“In hindsight, I think there were some lessons learned and suffice it to say some things we should have done differently,” Norris said. Most notably, he said the needs of the softball community were not adequately taken into consideration. He said the YMCA proposal has unfairly been blamed.

“They have said from the beginning that they are happy to co-exist in McIntire Park with the softball leagues,” Norris said. He pointed the audience’s attention to a new illustrative design which depicts the YMCA’s ground lease as being totally separate from the softball fields. He formally called upon Council to amend the master plan to specifically preserve the fields, but added that was only half of what the community needs.

“We have to take proactive measures to address the needs of other sports and also to continue to see how we can expand the availability of space for softball,” Norris said.  He called upon the City, the County, the University of Virginia and area sports leagues to undertake a recreational field utilization study. This would involve an inventory of area fields, suggestions of where new fields could be added, and to come up with a better plan of how to split the existing fields between different sports.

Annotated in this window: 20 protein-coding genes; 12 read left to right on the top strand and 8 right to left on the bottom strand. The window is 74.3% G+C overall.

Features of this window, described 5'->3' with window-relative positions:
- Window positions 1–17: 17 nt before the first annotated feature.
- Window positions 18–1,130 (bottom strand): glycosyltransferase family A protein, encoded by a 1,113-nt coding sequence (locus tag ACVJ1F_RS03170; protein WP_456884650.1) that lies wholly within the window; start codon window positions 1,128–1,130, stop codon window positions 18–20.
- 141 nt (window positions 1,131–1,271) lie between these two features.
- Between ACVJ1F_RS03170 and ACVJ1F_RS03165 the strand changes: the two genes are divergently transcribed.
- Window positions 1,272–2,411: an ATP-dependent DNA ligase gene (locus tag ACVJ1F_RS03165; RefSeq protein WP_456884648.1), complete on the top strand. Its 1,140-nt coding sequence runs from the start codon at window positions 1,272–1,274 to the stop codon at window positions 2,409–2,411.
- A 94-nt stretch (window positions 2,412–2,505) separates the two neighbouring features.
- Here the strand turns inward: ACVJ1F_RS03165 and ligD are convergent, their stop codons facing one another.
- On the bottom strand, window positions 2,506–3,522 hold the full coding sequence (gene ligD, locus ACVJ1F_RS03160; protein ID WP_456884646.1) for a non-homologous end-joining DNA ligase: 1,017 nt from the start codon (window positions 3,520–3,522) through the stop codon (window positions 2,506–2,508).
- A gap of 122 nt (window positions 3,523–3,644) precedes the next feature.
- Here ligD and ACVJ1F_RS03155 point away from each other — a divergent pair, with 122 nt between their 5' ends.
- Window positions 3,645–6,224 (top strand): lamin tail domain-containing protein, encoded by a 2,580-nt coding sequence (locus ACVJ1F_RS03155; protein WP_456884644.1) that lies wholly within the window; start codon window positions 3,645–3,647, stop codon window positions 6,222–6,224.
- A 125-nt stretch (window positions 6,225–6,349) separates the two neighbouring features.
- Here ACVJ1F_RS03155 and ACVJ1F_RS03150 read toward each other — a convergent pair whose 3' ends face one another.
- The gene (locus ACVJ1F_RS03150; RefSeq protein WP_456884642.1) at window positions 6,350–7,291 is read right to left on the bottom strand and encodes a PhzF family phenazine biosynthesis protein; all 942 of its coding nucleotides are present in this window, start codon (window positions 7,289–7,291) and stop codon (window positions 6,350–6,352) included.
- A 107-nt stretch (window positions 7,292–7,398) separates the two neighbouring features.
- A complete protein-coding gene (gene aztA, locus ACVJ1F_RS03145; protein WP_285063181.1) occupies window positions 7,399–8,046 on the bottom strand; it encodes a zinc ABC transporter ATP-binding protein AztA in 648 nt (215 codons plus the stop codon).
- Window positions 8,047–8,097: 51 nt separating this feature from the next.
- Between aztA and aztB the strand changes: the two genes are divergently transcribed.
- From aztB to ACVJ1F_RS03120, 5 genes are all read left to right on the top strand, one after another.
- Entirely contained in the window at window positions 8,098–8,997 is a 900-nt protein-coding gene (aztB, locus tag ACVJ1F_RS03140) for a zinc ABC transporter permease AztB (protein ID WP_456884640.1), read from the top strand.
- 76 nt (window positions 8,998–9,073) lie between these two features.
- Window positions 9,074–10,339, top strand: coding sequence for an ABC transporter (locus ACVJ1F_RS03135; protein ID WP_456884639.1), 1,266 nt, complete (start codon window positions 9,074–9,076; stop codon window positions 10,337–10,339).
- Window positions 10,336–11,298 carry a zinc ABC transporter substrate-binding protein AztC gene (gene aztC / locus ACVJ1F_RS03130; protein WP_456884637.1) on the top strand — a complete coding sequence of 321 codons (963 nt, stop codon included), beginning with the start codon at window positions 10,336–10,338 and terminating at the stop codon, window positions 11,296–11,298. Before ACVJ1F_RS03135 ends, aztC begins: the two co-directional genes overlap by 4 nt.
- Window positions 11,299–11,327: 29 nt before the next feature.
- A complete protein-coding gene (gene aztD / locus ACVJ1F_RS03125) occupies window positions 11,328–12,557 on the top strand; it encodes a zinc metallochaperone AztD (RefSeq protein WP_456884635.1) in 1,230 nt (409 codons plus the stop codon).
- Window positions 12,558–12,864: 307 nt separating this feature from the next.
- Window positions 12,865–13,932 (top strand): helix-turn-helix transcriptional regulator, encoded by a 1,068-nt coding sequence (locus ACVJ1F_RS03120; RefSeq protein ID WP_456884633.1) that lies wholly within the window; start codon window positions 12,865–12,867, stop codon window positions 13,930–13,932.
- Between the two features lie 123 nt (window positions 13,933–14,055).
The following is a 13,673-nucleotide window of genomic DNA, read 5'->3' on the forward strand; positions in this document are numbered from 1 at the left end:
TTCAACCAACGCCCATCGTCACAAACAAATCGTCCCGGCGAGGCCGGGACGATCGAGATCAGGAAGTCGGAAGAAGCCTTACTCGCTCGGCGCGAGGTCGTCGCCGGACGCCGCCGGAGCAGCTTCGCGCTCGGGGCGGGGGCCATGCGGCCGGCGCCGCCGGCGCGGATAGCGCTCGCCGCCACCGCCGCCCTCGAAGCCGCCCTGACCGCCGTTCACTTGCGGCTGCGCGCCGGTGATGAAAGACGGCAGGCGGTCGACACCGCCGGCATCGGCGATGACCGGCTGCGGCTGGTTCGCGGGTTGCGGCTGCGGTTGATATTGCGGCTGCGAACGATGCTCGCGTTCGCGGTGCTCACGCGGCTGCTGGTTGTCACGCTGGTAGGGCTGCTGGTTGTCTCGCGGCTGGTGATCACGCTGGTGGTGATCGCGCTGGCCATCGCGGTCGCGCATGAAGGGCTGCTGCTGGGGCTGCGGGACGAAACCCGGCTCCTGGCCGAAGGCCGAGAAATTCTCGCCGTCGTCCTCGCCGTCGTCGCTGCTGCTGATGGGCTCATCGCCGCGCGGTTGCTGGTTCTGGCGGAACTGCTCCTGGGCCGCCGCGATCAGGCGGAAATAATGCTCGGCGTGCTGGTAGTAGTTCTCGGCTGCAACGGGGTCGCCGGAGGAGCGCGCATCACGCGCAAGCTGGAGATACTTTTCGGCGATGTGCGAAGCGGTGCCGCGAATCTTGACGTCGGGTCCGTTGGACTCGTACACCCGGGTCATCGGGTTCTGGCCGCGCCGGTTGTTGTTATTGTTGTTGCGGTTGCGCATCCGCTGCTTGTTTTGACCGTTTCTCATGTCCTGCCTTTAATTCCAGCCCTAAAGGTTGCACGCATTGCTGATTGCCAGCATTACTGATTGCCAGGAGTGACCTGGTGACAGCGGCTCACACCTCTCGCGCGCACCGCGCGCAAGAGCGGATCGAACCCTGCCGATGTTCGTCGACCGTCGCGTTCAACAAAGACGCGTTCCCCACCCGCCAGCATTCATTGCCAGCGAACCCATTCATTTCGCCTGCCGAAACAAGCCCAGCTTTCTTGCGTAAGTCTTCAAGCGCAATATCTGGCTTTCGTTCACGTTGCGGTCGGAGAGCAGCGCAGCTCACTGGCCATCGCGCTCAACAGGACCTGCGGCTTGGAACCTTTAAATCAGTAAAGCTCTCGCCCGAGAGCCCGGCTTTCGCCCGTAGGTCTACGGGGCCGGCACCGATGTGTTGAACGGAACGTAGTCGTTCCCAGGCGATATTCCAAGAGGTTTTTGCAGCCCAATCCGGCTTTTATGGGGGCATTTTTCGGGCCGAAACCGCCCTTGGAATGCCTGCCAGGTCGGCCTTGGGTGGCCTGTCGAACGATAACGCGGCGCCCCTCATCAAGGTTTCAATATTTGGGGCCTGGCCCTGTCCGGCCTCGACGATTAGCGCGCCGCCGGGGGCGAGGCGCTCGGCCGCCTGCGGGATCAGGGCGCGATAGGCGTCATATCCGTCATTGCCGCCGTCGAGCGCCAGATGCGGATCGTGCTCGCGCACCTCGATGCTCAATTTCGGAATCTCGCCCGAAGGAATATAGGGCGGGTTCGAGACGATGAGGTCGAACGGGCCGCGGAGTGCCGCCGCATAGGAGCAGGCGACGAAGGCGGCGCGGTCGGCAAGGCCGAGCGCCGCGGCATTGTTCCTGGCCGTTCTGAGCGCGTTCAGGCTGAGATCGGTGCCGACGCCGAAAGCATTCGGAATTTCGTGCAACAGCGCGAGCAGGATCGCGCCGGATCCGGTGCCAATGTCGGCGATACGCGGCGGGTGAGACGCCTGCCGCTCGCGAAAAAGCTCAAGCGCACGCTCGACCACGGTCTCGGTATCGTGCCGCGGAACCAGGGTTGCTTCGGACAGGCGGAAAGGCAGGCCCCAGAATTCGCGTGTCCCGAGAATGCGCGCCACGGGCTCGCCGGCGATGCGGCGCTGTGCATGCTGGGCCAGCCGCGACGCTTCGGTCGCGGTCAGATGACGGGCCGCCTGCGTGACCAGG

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Denny Blank, CEO of the Piedmont Family YMCA

“Right now we’re sort of arguing over pieces of this pie, and the pie is simply not big enough,” Norris said. 

Denny Blank, CEO of the Piedmont Family YMCA, disputed the idea that his organization is a private club, and said free memberships will be offered to those who can demonstrate they cannot afford to pay. Blank said that Paul McIntire, the man who donated the land for the park, served on his organization’s Board of Directors.